In recent times, concerns have been raised about the weakening yen and its diminishing advantages for the Japanese stock market. Hiromi Yamaji, the Chief Executive Officer of Japan Exchange Group, highlights the potential negative economic consequences that accompany the yen’s decline. This comes as the currency’s influence on the nation’s import costs, particularly concerning crucial energy resources like oil, becomes more evident. Furthermore, the yen’s role as a boon for manufacturers, including global automakers with extensive international operations, seems to be losing its potency.
The depreciation of the yen is, to some extent, a natural outcome of the growing interest rate disparity between Japan and the global market. However, the impact is being felt in various dimensions of the economy. Yamaji draws attention to Japan’s economic size, well-functioning markets, liquid securities, and a stable political and regulatory landscape as pivotal reasons for the nation’s stock market reaching a three-decade peak this year. Additionally, he highlights the country’s benefit from the reallocation of international funds from China, driven by geopolitical tensions involving Taiwan’s future and technology shifts in the semiconductor sector.
Yamaji, 68, expresses his confidence that Japan is well-equipped to handle an eventual rise in interest rates, even from the current near-zero levels. He anticipates that the Bank of Japan’s decision to raise rates will be absorbed by the stock market, signaling policymakers’ confidence in the economy’s stable inflation.
Notably, the yen’s value has slipped below the levels that prompted Japanese officials to intervene in the currency markets last September—this being the first instance of yen-buying intervention in over two decades. Market participants are closely monitoring whether Japanese authorities will signal their readiness for intervention once more, or if the Bank of Japan will accelerate its policy tightening efforts.
Yamaji asserts that the present exchange rate level is unfavorably low for the Japanese yen, suggesting a degree of concern regarding the currency’s weakened state.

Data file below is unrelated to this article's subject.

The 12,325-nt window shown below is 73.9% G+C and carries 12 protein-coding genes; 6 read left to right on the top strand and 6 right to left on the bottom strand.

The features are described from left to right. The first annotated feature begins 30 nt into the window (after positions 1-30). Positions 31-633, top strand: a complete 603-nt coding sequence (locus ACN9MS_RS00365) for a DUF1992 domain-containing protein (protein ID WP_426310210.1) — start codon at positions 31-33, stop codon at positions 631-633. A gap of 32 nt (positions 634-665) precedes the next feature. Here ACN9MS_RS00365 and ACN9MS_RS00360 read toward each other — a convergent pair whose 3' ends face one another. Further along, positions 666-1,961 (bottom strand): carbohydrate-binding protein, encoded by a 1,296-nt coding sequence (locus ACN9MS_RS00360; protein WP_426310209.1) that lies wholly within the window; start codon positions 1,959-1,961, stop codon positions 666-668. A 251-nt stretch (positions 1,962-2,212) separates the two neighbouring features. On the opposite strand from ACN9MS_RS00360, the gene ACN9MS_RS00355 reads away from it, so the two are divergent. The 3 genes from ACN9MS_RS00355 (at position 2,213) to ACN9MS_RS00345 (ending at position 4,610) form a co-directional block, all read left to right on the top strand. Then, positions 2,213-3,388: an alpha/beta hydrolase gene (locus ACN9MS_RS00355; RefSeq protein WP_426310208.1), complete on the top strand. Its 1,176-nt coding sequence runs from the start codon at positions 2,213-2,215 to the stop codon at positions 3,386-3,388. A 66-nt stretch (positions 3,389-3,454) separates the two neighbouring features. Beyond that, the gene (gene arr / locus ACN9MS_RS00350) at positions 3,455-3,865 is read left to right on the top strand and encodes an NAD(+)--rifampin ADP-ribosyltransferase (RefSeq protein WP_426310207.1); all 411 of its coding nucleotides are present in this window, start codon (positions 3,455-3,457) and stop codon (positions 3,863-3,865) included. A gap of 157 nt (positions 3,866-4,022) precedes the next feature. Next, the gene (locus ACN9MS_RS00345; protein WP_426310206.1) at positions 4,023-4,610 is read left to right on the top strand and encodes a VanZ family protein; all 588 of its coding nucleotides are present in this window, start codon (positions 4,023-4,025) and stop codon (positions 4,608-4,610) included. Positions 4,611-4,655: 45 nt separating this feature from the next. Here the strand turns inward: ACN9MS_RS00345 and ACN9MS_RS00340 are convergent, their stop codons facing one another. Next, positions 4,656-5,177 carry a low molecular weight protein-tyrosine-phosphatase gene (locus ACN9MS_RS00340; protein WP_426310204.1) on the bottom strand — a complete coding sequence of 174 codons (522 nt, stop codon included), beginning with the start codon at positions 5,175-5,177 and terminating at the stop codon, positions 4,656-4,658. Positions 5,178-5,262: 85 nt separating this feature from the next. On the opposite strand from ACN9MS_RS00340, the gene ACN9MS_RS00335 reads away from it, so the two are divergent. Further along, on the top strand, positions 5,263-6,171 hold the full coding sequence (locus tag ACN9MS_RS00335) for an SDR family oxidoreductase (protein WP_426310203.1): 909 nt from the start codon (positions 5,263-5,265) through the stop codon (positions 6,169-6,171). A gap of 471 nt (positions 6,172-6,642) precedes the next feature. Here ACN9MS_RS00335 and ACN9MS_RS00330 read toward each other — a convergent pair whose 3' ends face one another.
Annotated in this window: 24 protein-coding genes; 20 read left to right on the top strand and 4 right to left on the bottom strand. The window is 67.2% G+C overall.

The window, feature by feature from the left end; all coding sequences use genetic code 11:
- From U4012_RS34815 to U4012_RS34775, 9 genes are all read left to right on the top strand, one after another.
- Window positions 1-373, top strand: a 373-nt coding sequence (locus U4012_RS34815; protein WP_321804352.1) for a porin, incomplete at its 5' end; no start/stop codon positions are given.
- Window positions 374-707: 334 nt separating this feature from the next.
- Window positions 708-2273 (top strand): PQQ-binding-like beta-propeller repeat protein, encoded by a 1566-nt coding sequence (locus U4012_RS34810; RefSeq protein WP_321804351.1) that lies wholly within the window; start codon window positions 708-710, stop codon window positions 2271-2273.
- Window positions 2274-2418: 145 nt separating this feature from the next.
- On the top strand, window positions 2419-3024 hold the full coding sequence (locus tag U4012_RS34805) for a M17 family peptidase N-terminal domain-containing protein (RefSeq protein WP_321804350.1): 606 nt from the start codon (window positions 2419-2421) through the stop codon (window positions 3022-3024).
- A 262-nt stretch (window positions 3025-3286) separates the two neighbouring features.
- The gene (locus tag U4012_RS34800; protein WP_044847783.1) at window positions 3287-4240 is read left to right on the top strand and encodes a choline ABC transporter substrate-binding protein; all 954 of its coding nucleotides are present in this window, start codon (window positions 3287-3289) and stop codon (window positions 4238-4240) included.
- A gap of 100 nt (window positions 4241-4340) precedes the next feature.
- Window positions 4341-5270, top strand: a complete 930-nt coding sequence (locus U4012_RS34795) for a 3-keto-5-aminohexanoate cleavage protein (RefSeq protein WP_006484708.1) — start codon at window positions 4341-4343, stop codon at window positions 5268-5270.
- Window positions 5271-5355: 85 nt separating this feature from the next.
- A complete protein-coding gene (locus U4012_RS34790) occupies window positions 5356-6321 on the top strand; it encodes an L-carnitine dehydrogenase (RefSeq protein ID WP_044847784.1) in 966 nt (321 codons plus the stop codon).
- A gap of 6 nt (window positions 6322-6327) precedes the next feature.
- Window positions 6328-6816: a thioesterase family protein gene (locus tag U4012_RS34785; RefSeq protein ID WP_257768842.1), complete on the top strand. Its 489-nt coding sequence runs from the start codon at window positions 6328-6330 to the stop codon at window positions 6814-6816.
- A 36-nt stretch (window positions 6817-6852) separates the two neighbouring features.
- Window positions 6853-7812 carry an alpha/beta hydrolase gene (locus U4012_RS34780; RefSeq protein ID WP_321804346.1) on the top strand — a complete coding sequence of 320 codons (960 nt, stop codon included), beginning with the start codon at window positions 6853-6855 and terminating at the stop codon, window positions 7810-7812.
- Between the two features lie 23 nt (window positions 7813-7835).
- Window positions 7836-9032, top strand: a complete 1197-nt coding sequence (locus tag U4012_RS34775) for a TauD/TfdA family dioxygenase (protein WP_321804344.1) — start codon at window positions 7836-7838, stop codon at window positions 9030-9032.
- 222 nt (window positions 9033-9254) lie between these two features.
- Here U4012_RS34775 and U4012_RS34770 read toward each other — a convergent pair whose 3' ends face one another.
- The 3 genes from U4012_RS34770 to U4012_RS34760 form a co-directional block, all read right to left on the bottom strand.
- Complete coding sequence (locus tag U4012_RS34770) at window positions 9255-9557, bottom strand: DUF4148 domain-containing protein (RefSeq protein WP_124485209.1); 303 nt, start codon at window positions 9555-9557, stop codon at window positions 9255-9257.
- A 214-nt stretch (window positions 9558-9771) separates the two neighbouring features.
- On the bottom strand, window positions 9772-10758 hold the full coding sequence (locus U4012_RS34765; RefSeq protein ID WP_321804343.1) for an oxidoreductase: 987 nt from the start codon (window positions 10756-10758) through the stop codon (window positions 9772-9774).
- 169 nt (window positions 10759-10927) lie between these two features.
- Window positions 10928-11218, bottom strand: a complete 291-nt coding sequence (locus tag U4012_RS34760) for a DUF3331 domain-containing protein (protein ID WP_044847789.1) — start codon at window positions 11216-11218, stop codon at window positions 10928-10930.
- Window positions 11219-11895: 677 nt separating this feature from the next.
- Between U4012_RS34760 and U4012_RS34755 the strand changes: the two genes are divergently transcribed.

Meanwhile, the Tokyo Stock Exchange has taken a proactive approach by urging companies with stock values below book worth to devise plans for enhancing their market value. This proactive stance is crucial in maintaining the sustainability of Japan’s stock market surge, as underscored by foreign investors such as hedge fund Man Group and strategists at Goldman Sachs Group.
However, critics contend that the pace of progress is falling short of market expectations. A significant 46% of firms listed on the Tokyo Stock Exchange still trade with a price-to-book ratio below one, according to Bloomberg data. Mizuho Securities analysts noted in July that foreign investors might be disappointed due to the lack of improvement measures mentioned in recent corporate governance reports.
Yamaji acknowledges the need for further improvement, assuming his current position as CEO in April after serving as an executive at Nomura Holdings.
Anticipating a potential shift in market dynamics, Yamaji envisions a significant change if Japanese retail investors increase their stock holdings next year. This comes as the government plans to expand the tax-exempt Nippon Individual Savings Account (NISA) program. Accelerating inflation in Japan has amplified the demand for stocks among households, as they grapple with rising costs of essentials like electricity and food. Companies that once hoarded cash during Japan’s stagnant years are now inclined to spend before prices escalate further.
Evidently, a surge in interest among individuals to invest in stocks is noticeable even within Yamaji’s own company. The fiscal year ending in March witnessed the number of shareholders in JPX doubling to approximately 135,000, even without new incentives for investors being introduced.
Yamaji concludes by acknowledging that this time, the inflationary pressure appears to be genuine and may significantly influence market trends.